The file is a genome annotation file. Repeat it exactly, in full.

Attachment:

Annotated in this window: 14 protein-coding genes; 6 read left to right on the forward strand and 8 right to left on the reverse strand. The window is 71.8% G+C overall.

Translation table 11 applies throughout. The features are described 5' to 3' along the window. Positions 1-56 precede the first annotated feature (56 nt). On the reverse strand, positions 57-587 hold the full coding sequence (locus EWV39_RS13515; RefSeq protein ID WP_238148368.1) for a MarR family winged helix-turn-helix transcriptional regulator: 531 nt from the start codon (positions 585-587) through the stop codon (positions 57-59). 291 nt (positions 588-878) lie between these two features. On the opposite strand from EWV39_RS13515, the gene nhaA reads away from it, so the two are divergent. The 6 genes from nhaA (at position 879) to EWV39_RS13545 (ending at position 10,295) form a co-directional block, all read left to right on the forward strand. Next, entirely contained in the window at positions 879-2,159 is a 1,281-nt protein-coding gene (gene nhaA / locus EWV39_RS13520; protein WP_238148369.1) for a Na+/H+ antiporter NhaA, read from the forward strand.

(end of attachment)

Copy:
Annotated in this window: 14 protein-coding genes; 6 read left to right on the forward strand and 8 right to left on the reverse strand. The window is 71.8% G+C overall.

Translation table 11 applies throughout. The features are described 5' to 3' along the window. Positions 1-56 precede the first annotated feature (56 nt). On the reverse strand, positions 57-587 hold the full coding sequence (locus EWV39_RS13515; RefSeq protein ID WP_238148368.1) for a MarR family winged helix-turn-helix transcriptional regulator: 531 nt from the start codon (positions 585-587) through the stop codon (positions 57-59). 291 nt (positions 588-878) lie between these two features. On the opposite strand from EWV39_RS13515, the gene nhaA reads away from it, so the two are divergent. The 6 genes from nhaA (at position 879) to EWV39_RS13545 (ending at position 10,295) form a co-directional block, all read left to right on the forward strand. Next, entirely contained in the window at positions 879-2,159 is a 1,281-nt protein-coding gene (gene nhaA / locus EWV39_RS13520; protein WP_238148369.1) for a Na+/H+ antiporter NhaA, read from the forward strand.